Jump to content


Photo

Processing 3 year old film


  • Please log in to reply
8 replies to this topic

#1 James Paonessa

James Paonessa

    New

  • Basic Members
  • Pip
  • 3 posts
  • Cinematographer
  • Savannah,GA

Posted 11 June 2007 - 12:50 PM

This weekend a buddy and I were "employed" to film a colleague of ours wedding. We had access to a super-16 so what the hell why not, plus he was even providing the film. great, awesome! Well the day rolls around and we grab the film from him. Well I guess I cant complain to much since I wasn't paying for the film, but he hands us a recan from a previous project....from 3 years ago. With him being a responsible filmmaker, I know it was kept in the freezer, but I would like to know if their is anything different I should get them to do during processing. Another colleague of mine suggested we overexpose by half a stop but he wasnt really positive if the aging would be that big of a difference. Currently the film is overexposed by a full stop with anticipation of pulling it 1 stop. Any suggestions?

Oh yeah, film was Kodak 7278 200t


-James Paonessa
  • 0

#2 Robert Houllahan

Robert Houllahan
  • Sustaining Members
  • 1584 posts
  • Industry Rep
  • Providence R.I.

Posted 11 June 2007 - 01:47 PM

This weekend a buddy and I were "employed" to film a colleague of ours wedding. We had access to a super-16 so what the hell why not, plus he was even providing the film. great, awesome! Well the day rolls around and we grab the film from him. Well I guess I cant complain to much since I wasn't paying for the film, but he hands us a recan from a previous project....from 3 years ago. With him being a responsible filmmaker, I know it was kept in the freezer, but I would like to know if their is anything different I should get them to do during processing. Another colleague of mine suggested we overexpose by half a stop but he wasnt really positive if the aging would be that big of a difference. Currently the film is overexposed by a full stop with anticipation of pulling it 1 stop. Any suggestions?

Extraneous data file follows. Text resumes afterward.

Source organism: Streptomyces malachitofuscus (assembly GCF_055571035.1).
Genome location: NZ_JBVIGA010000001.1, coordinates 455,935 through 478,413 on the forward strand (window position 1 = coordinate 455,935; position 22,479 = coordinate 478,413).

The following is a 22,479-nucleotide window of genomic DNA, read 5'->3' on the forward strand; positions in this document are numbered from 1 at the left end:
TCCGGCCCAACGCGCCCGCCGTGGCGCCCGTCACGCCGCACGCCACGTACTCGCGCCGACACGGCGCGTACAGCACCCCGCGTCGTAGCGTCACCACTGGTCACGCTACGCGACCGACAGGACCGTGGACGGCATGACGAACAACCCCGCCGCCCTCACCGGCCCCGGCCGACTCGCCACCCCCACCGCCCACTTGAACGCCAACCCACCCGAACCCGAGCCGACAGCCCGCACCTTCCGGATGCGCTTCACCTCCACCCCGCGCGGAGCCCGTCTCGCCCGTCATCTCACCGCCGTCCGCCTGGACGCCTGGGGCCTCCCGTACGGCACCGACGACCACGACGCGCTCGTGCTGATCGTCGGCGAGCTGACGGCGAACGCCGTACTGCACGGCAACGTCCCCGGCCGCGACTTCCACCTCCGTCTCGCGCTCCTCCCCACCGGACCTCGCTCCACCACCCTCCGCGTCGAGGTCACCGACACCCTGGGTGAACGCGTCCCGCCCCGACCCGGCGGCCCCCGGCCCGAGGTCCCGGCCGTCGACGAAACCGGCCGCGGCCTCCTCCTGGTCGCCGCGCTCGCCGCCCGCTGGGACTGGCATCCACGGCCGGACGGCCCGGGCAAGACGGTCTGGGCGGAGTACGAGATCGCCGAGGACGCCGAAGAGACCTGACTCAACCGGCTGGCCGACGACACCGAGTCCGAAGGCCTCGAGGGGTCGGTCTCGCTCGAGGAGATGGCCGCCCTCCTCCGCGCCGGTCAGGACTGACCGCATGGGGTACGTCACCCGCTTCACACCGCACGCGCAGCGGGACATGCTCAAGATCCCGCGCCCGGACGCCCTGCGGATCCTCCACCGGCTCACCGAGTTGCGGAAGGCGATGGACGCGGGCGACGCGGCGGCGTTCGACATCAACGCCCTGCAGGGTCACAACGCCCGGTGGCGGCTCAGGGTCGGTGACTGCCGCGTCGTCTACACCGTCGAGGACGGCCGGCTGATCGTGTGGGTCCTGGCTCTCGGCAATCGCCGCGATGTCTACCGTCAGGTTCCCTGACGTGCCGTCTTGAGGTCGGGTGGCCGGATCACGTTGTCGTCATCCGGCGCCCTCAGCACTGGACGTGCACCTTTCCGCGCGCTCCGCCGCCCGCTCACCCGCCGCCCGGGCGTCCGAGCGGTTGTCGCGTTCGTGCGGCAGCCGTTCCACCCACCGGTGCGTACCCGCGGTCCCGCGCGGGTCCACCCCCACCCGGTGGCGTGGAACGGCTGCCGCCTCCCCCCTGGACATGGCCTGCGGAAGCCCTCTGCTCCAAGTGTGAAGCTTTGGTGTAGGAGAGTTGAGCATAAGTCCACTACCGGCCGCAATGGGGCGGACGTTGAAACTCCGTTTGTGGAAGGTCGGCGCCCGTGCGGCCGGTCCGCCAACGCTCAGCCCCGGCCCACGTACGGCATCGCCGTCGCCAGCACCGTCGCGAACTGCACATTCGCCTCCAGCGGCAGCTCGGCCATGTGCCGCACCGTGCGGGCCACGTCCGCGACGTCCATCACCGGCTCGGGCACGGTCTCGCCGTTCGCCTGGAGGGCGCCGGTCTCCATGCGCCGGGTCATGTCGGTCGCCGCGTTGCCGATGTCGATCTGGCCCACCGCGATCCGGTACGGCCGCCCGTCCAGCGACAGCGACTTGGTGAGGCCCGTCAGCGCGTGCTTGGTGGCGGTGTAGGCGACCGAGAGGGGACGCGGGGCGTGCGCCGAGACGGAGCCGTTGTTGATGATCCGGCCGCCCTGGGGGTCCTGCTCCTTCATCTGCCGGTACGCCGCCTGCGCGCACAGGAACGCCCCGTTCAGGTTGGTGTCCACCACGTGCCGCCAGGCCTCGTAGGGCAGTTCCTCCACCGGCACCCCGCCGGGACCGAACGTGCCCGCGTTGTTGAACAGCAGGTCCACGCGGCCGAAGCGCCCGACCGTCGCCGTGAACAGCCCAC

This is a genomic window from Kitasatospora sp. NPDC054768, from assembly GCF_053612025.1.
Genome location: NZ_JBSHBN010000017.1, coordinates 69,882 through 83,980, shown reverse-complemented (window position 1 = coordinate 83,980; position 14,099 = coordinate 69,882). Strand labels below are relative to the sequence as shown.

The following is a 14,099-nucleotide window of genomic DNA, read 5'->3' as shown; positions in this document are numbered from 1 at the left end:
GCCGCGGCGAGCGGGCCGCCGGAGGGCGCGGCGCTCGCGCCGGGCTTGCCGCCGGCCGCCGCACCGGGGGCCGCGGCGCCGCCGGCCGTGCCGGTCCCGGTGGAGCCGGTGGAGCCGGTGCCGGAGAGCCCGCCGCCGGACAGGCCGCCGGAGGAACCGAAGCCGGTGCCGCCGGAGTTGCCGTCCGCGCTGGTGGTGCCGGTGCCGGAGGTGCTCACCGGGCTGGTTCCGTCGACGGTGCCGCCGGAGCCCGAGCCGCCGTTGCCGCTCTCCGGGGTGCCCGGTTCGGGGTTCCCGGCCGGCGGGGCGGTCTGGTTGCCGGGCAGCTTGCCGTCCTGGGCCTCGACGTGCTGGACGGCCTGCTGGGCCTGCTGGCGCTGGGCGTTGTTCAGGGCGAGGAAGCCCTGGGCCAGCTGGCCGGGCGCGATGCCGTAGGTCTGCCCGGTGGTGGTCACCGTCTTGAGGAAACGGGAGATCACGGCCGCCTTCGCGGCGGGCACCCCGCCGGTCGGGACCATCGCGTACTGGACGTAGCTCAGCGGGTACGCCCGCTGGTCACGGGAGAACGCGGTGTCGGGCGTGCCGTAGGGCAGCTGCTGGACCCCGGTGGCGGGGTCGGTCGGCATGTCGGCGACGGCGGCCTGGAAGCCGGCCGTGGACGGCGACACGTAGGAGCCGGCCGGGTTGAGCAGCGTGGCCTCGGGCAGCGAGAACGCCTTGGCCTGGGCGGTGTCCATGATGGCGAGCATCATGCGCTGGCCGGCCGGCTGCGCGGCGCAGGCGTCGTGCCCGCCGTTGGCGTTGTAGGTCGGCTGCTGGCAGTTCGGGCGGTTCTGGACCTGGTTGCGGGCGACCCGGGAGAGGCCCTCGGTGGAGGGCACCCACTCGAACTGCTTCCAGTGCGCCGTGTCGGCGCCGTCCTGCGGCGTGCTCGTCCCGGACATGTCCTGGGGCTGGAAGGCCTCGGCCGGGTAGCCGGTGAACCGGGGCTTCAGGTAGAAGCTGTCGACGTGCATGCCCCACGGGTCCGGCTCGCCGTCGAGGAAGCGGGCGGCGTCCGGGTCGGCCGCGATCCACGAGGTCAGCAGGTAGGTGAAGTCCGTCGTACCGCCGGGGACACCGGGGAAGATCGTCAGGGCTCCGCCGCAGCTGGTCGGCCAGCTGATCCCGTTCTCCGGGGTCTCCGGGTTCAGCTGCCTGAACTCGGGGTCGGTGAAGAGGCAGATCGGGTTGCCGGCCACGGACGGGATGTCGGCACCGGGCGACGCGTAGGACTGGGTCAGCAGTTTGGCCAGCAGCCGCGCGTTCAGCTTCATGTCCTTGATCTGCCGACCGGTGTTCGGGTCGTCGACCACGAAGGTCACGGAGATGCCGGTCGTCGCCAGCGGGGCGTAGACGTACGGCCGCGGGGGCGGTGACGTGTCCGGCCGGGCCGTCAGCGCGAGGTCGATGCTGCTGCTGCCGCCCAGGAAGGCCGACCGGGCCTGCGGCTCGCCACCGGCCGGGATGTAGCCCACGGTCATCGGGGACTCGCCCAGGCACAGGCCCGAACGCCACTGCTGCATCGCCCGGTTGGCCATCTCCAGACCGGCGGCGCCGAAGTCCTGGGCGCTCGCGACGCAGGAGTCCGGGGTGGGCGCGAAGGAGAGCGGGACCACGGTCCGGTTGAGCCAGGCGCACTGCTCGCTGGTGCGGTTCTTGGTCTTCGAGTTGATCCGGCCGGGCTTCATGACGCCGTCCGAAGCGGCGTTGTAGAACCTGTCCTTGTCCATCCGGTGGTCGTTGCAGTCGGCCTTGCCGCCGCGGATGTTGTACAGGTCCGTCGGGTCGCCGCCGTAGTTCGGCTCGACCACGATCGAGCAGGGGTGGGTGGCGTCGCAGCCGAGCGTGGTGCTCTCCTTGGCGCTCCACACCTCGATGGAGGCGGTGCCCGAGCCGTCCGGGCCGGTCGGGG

Oh yeah, film was Kodak 7278 200t
-James Paonessa



Have your lab run a short "clip" test and put it on the densitometer to get an idea of base fog / aging, etc. and then make a judgment on the pull.

-Rob-
  • 0

#3 Michael Collier

Michael Collier
  • Basic Members
  • PipPipPipPip
  • 1262 posts
  • Gaffer
  • Los Angeles, CA

Posted 11 June 2007 - 09:08 PM

I shot some 7274 (200t, color)a few weeks ago, that was likewise about 3 years old (freezer stored) and didn't encounter any problems at all. Especially if your going to telecine this film, you have lots of room to correct small drifts in contrast and density. I would overexpose normaly (a stop or less). Being black and white you shouldn't have much problems with it. Either way, its his film and his wedding, so shrug and enjoy the free film!


(by the way, you say 7278 is 200t, but I think its 160t, 200d B/W reversal...unless you meant 7274 which is 200t color)
  • 0

#4 Nick Mulder

Nick Mulder
  • Basic Members
  • PipPipPipPip
  • 1023 posts
  • Other
  • Auckland, New Zealand

Posted 11 June 2007 - 10:16 PM

I've had near on 30 year old non refrigerated (but not left in the sun for instance) Kodak B+W film wedge tested and it passed with flying colors (guffaw guffaw) - that was plus-x tho, a bit slower - but still 30 years old (rusty tins etc...)
  • 0

#5 Patrick Cooper